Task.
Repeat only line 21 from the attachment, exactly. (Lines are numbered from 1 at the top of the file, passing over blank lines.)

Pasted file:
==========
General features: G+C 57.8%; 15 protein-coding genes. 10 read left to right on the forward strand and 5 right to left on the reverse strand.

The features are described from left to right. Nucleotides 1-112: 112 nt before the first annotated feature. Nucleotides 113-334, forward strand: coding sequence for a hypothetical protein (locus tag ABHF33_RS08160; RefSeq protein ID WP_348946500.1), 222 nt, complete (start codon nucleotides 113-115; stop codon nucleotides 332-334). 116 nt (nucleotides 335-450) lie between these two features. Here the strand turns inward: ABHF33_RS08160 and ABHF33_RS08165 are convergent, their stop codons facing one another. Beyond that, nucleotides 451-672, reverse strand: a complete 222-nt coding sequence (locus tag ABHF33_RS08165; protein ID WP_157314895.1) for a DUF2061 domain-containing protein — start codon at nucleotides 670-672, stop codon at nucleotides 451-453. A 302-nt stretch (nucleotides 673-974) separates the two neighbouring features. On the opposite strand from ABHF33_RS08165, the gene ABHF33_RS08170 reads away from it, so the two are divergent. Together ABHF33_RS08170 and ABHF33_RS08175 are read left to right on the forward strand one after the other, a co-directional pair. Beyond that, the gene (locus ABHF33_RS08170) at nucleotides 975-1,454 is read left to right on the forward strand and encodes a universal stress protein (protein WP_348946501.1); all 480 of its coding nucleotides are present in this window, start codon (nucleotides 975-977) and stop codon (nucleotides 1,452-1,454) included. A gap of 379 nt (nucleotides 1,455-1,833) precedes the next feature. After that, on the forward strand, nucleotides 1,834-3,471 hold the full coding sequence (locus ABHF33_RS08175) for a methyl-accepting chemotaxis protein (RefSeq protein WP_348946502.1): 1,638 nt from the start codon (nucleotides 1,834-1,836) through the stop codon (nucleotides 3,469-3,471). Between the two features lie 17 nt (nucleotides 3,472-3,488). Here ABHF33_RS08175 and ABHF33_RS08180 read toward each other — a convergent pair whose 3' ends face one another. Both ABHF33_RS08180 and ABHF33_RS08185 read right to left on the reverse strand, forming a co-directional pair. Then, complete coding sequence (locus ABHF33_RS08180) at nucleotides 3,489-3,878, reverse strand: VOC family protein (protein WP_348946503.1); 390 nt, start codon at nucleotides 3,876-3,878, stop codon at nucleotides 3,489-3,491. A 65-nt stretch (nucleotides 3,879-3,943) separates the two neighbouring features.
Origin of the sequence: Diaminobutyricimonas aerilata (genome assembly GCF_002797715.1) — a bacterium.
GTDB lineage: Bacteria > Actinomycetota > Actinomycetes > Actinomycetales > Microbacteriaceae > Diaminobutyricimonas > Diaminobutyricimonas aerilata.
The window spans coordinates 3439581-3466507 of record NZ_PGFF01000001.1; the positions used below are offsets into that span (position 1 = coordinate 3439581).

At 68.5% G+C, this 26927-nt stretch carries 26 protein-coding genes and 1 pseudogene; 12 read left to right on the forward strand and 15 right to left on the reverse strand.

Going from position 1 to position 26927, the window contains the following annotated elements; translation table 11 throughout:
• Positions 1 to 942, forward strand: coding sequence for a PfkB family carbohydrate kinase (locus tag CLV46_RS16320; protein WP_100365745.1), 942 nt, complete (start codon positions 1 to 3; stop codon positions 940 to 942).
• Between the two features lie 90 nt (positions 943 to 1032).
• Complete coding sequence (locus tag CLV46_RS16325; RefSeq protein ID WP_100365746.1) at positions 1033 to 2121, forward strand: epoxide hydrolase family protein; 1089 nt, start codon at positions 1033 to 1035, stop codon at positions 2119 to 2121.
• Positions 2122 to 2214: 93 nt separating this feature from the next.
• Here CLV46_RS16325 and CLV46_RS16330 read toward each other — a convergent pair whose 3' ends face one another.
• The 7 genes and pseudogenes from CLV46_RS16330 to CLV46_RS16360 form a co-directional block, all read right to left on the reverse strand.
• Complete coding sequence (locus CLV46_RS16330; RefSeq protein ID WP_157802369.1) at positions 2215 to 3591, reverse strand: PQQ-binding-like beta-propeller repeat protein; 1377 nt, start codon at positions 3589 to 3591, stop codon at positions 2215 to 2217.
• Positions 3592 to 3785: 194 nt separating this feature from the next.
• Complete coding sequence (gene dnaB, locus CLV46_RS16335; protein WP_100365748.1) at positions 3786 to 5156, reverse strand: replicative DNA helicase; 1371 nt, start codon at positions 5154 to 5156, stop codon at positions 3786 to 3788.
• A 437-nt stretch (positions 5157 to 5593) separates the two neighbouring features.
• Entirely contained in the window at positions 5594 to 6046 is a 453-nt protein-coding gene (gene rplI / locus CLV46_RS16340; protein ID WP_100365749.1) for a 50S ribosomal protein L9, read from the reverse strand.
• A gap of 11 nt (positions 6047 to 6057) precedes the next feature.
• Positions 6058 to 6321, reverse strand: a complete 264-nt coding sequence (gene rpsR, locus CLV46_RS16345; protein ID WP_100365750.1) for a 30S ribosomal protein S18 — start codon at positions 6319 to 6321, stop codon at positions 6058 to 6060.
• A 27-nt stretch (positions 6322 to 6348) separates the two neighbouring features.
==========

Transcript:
• A 27-nt stretch (positions 6322 to 6348) separates the two neighbouring features.